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With a focus on treatment rather than jail time, Kane County officials plan to launch a pilot program later this year that provides amnesty to drug addicts and links them directly to rehabilitative programs.

The “A Way Out” program — which also runs in Lake and McHenry counties — allows anyone suffering from substance abuse to walk into the lobby of a participating police station and ask for help, Kane County Coroner Rob Russell said. They’ll be able to dispose of their unwanted drugs without receiving any possession charges.

With the program comes a need for more rehabilitative bed space, Sheriff Ron Hain said.

Hain plans to lease 18,000 square feet of space at the Kane County Sheriff’s Office in St. Charles to a rehabilitative group to run treatment for both walk-in patients and jail inmates.

“When I walked in and started digging into the layout of the facility, I realized we had this space available to us and it’s completely unused,” Hain said.

The space is connected to the jail and the first floor would be used for walk-ins and the other two floors would be for inmates, Hain said. The sheriff’s office will be asking for bids from rehabilitative groups to lease the space.

Currently, Lighthouse Recovery Inc. in St. Charles provides medically-assisted treatment for opioid withdrawals within the jail.

Russell said he began pushing to create a countywide A Way Out program after seeing the success Lake County has had.

“From 2014 to 2017, Cook County had a 213 percent increase in opioid deaths and Kane County had a 204 percent increase,” Russell said. “Lake County saw 23 percent. Why is that? Something has to be said about that.”

Officials plan to meet with Lake County authorities in January to discuss piloting what Lake County has utilized since June 2016.

So far, the Kane County Sheriff’s Office, and the Batavia, Geneva, St. Charles and Campton Hills police departments have agreed to join the program, and Russell hopes that number will grow.

Police departments will serve as a starting point to the recovery process. Anyone seeking help with addiction would be able to walk in and residents will be given amnesty if they have drugs that they’d like to turn in. Participants would then be connected with an appropriate outpatient or inpatient program, and police would provide transportation if necessary.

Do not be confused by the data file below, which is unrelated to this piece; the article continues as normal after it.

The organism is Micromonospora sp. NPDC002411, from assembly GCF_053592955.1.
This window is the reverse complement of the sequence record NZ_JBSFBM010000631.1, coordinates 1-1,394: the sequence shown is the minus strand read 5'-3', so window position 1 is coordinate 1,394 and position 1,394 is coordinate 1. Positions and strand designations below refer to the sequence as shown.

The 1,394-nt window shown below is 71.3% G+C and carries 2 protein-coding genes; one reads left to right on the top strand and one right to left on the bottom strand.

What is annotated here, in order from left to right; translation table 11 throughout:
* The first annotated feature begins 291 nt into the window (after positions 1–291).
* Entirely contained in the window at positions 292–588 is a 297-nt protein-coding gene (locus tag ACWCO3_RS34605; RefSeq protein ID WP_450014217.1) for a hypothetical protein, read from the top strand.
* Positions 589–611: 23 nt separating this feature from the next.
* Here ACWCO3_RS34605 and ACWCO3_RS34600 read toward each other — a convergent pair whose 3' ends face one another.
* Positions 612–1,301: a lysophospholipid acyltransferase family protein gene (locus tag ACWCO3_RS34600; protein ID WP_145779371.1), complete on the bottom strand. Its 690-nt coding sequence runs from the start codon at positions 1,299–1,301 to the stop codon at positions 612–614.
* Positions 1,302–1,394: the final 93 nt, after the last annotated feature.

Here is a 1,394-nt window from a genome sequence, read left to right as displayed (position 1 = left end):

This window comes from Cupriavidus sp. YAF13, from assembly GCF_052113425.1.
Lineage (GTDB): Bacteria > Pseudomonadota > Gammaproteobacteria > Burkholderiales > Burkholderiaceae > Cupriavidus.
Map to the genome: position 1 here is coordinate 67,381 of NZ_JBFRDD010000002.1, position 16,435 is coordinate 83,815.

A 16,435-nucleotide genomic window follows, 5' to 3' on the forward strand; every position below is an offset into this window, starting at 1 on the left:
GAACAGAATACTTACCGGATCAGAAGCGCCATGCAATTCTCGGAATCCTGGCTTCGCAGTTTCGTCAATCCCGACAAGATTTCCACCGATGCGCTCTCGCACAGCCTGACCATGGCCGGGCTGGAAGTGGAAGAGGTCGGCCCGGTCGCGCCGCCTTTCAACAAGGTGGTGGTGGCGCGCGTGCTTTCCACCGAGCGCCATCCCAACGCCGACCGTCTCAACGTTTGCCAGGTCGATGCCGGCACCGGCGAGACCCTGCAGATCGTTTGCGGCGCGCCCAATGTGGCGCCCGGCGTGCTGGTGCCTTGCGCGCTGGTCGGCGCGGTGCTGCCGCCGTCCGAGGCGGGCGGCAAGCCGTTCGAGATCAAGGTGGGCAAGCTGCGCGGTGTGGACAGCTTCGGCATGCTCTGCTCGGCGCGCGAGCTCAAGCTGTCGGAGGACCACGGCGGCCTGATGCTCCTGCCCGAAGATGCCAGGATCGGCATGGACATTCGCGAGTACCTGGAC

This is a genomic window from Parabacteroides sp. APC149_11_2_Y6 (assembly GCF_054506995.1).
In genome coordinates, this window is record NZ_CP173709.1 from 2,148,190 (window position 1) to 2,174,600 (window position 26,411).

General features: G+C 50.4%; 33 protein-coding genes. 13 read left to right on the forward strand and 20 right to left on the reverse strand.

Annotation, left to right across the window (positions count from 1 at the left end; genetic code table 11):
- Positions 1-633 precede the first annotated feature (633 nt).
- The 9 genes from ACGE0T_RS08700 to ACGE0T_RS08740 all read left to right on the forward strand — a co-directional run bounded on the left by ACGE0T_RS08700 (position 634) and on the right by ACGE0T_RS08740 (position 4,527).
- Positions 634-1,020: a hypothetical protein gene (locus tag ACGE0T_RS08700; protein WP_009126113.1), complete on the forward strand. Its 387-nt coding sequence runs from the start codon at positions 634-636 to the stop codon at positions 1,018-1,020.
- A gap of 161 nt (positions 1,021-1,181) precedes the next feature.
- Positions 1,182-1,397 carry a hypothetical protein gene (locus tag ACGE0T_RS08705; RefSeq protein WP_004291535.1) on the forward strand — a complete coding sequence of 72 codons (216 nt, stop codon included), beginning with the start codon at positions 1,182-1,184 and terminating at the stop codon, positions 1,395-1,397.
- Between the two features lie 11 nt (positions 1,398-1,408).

Delnor Hospital will be used as an initial triage center, where patients are sent before a decision is made on where to send them, Russell said. After the pilot, Russell said other hospitals would be approached about joining in.

“The big thing now is treatment,” Russell said. “During an influx in 2014, we had all these people dying, and we gave them and first responders Narcan to keep them alive. Some people thought, ‘OK we’ve handled it now,’ but that isn’t the case. That just keeps them alive, and many times you are keeping the same people alive again and again.”

Without following up with treatment, the cycle just continues, Russell said.

Russell said his office reported 67 opioid overdose deaths in 2017, compared to 27 in 2012. While the total number of deaths for 2018 is not yet available, Russell said he believes the number of opioid deaths will be higher than in 2017. So far, there are 48 confirmed and more than 20 suspected cases.

The Elgin Police Department already follows its own version of the program, Hain said.

“We’re committed to working with Chief [Ana] Lalley to roll the program out to the northern end of Kane [County] and we want to implement a substation for the sheriff’s office in the Burlington area,” Hain said.

On the southern half of Kane County, people would be able to walk into the sheriff’s office in St. Charles and a substation in the Kane County Health Department on Highland Avenue in Aurora, Hain said.

The sheriff’s office will also launch a heroin hotline, an anonymous texting application. By looking at the demographics of heroin users, Hain said users are more likely to rely on a texting-based application to ask for help or report issues.

The program requires someone to be forward enough to walk in and be able to ask for help,” Hain said.

Sheriff’s officers will manage the data and disseminate the information to different police agencies.

“Whether it’s someone reporting information on heroin trafficking, we’ll give that info to the appropriate investigations crew, or if it’s someone looking for care, we’re going to encourage them to let us pick them up, bring them into our doors and into a rehab,” Hain said.

mejones@chicagotribune.com

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